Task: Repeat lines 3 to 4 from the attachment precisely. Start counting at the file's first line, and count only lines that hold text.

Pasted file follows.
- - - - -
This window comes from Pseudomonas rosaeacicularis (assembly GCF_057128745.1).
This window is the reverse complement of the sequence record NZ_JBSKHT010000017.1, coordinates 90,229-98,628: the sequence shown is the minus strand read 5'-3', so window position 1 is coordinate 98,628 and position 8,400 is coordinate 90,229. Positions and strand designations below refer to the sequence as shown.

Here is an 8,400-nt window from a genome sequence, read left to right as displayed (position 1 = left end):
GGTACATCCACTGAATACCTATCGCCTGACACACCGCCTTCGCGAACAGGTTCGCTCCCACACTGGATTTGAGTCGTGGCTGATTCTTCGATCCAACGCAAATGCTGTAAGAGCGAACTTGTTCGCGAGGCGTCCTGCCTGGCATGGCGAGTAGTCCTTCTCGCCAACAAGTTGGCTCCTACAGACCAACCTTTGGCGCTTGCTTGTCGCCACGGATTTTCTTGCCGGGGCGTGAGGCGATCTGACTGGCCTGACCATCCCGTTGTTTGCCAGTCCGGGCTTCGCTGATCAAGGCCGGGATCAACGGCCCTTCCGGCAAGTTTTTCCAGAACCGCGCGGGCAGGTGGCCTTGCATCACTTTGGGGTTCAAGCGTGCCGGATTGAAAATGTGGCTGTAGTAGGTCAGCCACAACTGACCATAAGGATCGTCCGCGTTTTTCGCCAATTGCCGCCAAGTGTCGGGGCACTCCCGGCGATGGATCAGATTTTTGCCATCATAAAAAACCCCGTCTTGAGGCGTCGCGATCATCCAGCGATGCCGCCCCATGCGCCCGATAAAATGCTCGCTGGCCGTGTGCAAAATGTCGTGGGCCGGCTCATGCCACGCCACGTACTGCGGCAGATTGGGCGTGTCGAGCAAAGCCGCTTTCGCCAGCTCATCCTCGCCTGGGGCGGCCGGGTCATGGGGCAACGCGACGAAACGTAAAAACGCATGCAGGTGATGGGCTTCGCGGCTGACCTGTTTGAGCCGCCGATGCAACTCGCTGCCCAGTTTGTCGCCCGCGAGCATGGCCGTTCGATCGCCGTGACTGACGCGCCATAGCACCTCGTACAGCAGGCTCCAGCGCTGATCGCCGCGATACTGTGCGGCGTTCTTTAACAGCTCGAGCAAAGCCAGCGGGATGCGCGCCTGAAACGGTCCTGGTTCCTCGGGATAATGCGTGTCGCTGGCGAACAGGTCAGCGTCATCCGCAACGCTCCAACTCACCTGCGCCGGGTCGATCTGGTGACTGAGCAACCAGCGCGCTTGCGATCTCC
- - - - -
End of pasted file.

Here is an 8,400-nt window from a genome sequence, read left to right as displayed (position 1 = left end):
GGTACATCCACTGAATACCTATCGCCTGACACACCGCCTTCGCGAACAGGTTCGCTCCCACACTGGATTTGAGTCGTGGCTGATTCTTCGATCCAACGCAAATGCTGTAAGAGCGAACTTGTTCGCGAGGCGTCCTGCCTGGCATGGCGAGTAGTCCTTCTCGCCAACAAGTTGGCTCCTACAGACCAACCTTTGGCGCTTGCTTGTCGCCACGGATTTTCTTGCCGGGGCGTGAGGCGATCTGACTGGCCTGACCATCCCGTTGTTTGCCAGTCCGGGCTTCGCTGATCAAGGCCGGGATCAACGGCCCTTCCGGCAAGTTTTTCCAGAACCGCGCGGGCAGGTGGCCTTGCATCACTTTGGGGTTCAAGCGTGCCGGATTGAAAATGTGGCTGTAGTAGGTCAGCCACAACTGACCATAAGGATCGTCCGCGTTTTTCGCCAATTGCCGCCAAGTGTCGGGGCACTCCCGGCGATGGATCAGATTTTTGCCATCATAAAAAACCCCGTCTTGAGGCGTCGCGATCATCCAGCGATGCCGCCCCATGCGCCCGATAAAATGCTCGCTGGCCGTGTGCAAAATGTCGTGGGCCGGCTCATGCCACGCCACGTACTGCGGCAGATTGGGCGTGTCGAGCAAAGCCGCTTTCGCCAGCTCATCCTCGCCTGGGGCGGCCGGGTCATGGGGCAACGCGACGAAACGTAAAAACGCATGCAGGTGATGGGCTTCGCGGCTGACCTGTTTGAGCCGCCGATGCAACTCGCTGCCCAGTTTGTCGCCCGCGAGCATGGCCGTTCGATCGCCGTGACTGACGCGCCATAGCACCTCGTACAGCAGGCTCCAGCGCTGATCGCCGCGATACTGTGCGGCGTTCTTTAACAGCTCGAGCAAAGCCAGCGGGATGCGCGCCTGAAACGGTCCTGGTTCCTCGGGATAATGCGTGTCGCTGGCGAACAGGTCAGCGTCATCCGCAACGCTCCAACTCACCTGCGCCGGGTCGATCTGGTGACTGAGCAACCAGCGCGCTTGCGATCTCC